New program provides early start to freshmen

Students participating in Summer Start have the opportunity to attend social events in the community. On July 21, the students were able to attend a Hot Rods game. (Photo provided by Erin Holderman)

Rebekah Alvey

A new program is offering incoming freshmen an opportunity to earn credit hours and college experience over the summer at a discounted price.

The first session of Summer Start began July 15 and will last until Aug. 10, just in time for participating students to attend MASTER Plan. The inaugural class includes about 45 incoming freshmen.

Throughout the four-week program, students take a morning and afternoon course, which earns them six credit hours. Students can choose to take a Colonnade course such as fundamental speaking/communication or a course in their major such as rural sociology

While not in class, Erin Holderman, program and event management coordinator for the Division of Extended Learning and Outreach, said students are able to form relationships and become better prepared to live on campus. By the time classes start, Holderman said, participating students will be “experts.”

Holderman said every day the students meet for lunch and there are usually guest speakers to talk with them about different aspects of campus life. One day the students learned about student debt and how to avoid it while another day they learned how to build strong college study habits.

The program also coordinates social events on the weekends which Holderman said keeps students engaged with the community. This weekend, the students will be taking a trip to Beech Bend park and having a cookout.

By introducing useful information and resources to freshmen during the program, Holderman said, the students will feel more connected to the university and are more inclined to stay.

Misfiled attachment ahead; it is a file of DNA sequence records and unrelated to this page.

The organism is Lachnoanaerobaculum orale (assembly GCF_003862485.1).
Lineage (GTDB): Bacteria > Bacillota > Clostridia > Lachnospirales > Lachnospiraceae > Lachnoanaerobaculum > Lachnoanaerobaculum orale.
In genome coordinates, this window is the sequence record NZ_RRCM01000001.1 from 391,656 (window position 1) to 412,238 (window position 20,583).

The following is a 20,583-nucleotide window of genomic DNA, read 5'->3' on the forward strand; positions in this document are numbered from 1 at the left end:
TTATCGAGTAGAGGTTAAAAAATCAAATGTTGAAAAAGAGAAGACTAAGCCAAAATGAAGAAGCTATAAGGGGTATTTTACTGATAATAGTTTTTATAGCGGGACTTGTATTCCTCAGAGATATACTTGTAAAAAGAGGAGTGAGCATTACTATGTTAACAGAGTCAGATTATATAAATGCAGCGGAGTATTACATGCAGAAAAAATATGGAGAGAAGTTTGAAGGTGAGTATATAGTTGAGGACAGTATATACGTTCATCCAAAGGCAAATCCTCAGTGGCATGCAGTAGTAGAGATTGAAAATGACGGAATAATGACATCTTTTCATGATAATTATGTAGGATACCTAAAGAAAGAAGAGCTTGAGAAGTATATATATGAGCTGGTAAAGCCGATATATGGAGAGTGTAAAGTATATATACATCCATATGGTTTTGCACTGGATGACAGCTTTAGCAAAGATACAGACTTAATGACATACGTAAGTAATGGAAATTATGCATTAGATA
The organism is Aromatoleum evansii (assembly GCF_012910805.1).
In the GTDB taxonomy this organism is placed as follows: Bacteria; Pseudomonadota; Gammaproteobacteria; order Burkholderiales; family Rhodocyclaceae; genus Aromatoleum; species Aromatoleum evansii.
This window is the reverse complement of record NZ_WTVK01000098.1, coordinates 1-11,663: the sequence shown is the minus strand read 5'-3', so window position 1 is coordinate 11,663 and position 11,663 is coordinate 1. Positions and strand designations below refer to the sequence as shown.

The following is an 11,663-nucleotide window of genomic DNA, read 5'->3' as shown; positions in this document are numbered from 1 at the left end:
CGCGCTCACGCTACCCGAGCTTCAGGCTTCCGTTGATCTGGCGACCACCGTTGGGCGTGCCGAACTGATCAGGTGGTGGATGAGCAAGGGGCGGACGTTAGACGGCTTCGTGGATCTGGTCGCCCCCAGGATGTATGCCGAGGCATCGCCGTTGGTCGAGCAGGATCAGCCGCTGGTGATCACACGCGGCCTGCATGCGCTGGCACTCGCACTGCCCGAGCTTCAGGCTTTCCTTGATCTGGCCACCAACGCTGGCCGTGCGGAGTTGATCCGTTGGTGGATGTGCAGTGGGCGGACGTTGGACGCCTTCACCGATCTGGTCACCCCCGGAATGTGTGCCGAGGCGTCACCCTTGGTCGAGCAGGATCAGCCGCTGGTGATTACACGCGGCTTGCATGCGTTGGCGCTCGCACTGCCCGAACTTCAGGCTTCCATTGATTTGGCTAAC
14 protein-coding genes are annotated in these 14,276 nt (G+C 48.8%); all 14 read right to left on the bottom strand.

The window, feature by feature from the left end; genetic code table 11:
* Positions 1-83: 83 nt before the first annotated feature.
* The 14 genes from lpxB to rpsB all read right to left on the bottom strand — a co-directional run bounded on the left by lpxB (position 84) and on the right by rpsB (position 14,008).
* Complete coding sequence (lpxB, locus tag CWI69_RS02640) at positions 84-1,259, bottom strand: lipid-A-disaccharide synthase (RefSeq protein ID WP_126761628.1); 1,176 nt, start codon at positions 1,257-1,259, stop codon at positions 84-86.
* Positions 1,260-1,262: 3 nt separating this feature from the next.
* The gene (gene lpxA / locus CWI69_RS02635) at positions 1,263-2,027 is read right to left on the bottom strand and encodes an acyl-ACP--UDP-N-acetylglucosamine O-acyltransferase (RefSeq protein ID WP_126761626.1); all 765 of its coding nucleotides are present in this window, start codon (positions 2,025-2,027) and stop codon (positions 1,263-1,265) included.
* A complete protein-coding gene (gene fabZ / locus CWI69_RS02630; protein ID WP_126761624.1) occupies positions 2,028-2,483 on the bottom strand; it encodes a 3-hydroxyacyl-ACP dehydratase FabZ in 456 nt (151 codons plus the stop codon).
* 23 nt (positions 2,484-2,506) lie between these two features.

“It’s all about retention and recruitment,” Holderman said.

In between the fall and spring semester there is an increase in students leaving WKU. Holderman said students in Summer Start will know who they can go to for help and feel more comfortable on campus.

Holderman said the students have already formed close friendships which can carry through and help them feel more connected during the school year.

Students are offered a “bundle” through Summer Start that includes the credit hours, a scholarship on books, 10 meal swipes a week during the program, summer housing, tutoring, MASTER Plan and a summer Preston Center membership.

Holderman said in-state students save 20 percent while out of state students save about 60 percent, which makes the program more appealing and affordable.

While many students came in with dual credit or AP credit, Holderman said, Summer Start gives students an additional boost to a four-year graduation. She said if students change their major, want to take on a minor or have a bad semester the additional hours give students flexibility.

Throughout the program, Holderman said, she is receiving a lot of feedback on how to improve. In the coming years, she said she hopes to see the program grow in number of students and courses offered.

Reporter Rebekah Alvey can be reached at 270-745-6011 and [email protected].

EDITOR’S NOTE: This story was updated to correct the department where Erin Holderman works.